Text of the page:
Monday 20 November 2017

Ireland’s blasphemy laws are 'embarrassing' and need to be repealed, Minister Harris

Garda investigation underway into comments made by Stephen Fry on 'The Meaning of Life'

Kevin Doyle

Kevin Doyle

Ireland’s blasphemy laws are “embarrassing” and need to be repealed, Health Minister Simon Harris has said.

The Minister said actor Stephen Fry should be entitled to express his views on the existence of God without fear of a Garda investigation.

Independent.ie revealed over the weekend that the English actor is under investigation for comments made during a 2015 episode of RTÉ’s ‘The Meaning of Life’.

During the programme, presented by veteran broadcaster Gay Byrne, Mr Fry described God as "capricious", "mean-minded" and "stupid" for allowing so much suffering in the world.

Under the Defamation Act he could prosecuted and fined up to €25,000, although sources have said it is unlikely the garda probe will lead to a court hearing.

Asked for his view on the controversy today, Mr Harris said a referendum should be held to change the constitution’s stance of blasphemy.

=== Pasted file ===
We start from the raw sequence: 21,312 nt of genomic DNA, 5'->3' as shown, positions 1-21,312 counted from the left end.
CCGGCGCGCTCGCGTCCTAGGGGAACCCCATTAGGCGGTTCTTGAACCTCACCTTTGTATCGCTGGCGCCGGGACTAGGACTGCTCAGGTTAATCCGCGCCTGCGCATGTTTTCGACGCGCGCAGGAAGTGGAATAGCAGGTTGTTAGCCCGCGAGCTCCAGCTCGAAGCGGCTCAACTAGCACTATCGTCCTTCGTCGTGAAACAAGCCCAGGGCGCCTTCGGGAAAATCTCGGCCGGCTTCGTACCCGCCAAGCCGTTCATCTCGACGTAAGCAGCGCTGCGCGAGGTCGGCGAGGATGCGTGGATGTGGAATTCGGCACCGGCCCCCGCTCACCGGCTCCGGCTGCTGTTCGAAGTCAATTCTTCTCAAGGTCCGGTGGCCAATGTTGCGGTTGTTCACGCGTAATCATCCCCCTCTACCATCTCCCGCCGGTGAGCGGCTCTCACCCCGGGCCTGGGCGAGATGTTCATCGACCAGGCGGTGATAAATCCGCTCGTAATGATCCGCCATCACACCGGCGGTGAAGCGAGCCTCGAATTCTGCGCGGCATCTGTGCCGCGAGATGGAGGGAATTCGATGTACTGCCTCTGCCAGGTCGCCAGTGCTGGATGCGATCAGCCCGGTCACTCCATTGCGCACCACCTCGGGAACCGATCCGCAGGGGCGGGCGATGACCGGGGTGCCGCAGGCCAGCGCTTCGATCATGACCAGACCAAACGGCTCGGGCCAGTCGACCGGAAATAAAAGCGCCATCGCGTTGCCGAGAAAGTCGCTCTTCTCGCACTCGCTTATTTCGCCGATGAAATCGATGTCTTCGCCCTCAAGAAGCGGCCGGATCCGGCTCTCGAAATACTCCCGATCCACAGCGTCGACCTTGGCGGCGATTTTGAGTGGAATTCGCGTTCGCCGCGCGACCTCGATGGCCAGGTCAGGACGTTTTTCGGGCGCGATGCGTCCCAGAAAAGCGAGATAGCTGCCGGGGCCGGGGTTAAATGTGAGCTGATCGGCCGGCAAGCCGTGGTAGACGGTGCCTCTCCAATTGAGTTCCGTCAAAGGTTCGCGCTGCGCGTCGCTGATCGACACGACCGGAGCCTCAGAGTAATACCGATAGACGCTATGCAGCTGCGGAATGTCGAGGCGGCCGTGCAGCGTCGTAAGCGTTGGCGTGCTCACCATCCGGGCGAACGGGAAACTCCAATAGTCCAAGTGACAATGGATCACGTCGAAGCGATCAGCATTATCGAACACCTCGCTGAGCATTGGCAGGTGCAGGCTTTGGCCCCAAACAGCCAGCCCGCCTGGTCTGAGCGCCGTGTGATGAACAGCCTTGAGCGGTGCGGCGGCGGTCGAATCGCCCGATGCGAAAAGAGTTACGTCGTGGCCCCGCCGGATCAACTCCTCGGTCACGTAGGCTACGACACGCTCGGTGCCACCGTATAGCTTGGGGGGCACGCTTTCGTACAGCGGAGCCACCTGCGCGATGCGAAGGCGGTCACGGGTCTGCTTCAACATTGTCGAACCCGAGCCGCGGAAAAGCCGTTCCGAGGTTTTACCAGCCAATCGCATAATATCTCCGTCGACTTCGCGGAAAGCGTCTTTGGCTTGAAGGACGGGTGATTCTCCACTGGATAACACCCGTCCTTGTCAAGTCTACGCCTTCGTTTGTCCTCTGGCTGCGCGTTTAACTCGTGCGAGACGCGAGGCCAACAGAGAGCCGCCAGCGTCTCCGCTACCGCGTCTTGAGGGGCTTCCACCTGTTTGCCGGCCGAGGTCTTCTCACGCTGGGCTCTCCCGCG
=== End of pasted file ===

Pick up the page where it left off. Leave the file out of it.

"It’s silly. It’s a bit embarrassing. It needs to be changed. I’m very pleased that the Government wishes to see a referendum in relation to this issue. It obviously does require constitutional change," he said.

Mr Harris said the Government has committed to holding a number of referendum during its lifetime and he hopes blasphemy is one of them.

"I’d hope to see it sooner rather than later. This is a democracy. People have the right to express whatever view they do.

"Stephen Fry, regardless of your own religious views, was clearly making a number of points that he clearly felt very strongly about in his usual witty way. I think we do need a referendum," Mr Harris said

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